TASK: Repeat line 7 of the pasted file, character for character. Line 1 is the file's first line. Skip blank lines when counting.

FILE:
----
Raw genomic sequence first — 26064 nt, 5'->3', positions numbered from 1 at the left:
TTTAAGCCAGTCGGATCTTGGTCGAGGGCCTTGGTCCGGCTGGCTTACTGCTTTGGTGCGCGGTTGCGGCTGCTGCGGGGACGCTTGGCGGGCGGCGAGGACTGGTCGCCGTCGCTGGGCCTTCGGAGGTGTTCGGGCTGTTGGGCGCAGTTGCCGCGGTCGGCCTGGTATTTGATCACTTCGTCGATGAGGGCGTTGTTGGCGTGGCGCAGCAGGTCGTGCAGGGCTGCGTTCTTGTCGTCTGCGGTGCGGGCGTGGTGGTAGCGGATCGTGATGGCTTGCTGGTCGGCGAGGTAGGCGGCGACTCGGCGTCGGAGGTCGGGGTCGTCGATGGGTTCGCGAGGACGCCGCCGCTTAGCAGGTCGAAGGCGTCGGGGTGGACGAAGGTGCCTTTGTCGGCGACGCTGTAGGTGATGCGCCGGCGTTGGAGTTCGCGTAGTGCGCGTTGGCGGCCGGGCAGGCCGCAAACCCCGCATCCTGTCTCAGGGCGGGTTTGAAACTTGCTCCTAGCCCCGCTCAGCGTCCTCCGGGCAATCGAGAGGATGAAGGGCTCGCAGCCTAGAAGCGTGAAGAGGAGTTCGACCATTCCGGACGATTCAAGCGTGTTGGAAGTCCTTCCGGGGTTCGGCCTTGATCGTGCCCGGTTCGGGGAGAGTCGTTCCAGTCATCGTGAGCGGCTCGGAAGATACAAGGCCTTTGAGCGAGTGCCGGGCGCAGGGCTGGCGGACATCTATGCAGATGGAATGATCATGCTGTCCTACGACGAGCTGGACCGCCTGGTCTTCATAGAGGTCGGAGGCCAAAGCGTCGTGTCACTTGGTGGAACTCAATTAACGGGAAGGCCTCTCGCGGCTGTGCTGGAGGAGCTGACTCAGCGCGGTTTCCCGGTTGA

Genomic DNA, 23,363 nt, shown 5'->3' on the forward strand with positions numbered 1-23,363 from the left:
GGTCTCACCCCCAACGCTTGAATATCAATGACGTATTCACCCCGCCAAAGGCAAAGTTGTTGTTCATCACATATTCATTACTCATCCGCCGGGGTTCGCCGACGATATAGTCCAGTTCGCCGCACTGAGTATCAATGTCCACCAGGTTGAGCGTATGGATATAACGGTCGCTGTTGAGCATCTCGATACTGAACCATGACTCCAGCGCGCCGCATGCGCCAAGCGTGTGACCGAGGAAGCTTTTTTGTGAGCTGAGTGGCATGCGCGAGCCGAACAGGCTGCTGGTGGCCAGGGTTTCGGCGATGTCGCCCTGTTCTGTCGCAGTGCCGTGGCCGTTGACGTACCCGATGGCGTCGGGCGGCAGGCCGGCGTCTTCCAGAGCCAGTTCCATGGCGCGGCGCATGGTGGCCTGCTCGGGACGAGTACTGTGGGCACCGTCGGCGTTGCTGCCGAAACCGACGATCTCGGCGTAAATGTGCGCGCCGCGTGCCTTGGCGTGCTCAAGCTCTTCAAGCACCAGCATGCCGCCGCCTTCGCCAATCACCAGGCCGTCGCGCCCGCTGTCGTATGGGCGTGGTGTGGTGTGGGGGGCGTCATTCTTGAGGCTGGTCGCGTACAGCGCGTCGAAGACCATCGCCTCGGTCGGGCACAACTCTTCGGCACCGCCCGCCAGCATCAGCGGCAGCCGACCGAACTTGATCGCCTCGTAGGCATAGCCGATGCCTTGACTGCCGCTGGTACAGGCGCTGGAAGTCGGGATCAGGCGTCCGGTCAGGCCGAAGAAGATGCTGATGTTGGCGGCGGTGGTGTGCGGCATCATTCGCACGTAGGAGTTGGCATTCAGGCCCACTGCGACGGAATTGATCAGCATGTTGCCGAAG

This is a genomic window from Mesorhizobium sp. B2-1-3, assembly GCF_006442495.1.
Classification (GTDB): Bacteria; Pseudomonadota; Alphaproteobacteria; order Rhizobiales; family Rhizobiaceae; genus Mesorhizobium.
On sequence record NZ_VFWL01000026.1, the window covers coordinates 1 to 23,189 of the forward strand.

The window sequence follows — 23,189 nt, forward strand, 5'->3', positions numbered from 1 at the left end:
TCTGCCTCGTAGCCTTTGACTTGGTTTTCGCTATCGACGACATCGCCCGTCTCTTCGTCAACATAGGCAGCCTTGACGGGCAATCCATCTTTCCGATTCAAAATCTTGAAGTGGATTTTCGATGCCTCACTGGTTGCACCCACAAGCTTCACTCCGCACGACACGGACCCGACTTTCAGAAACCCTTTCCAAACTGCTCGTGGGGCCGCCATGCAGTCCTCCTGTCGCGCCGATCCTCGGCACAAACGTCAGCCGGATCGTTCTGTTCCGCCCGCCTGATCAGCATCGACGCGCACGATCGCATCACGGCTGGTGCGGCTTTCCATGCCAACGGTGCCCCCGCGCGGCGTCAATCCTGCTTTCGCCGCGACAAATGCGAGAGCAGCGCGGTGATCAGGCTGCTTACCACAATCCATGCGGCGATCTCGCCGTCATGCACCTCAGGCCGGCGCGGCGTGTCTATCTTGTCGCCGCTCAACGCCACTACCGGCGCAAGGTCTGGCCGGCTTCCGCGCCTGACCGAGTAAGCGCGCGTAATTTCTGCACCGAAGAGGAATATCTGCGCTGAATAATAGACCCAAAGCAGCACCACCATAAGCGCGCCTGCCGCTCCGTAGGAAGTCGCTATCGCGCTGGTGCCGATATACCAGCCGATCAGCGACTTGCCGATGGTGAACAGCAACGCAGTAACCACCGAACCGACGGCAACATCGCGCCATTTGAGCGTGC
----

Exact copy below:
On sequence record NZ_VFWL01000026.1, the window covers coordinates 1 to 23,189 of the forward strand.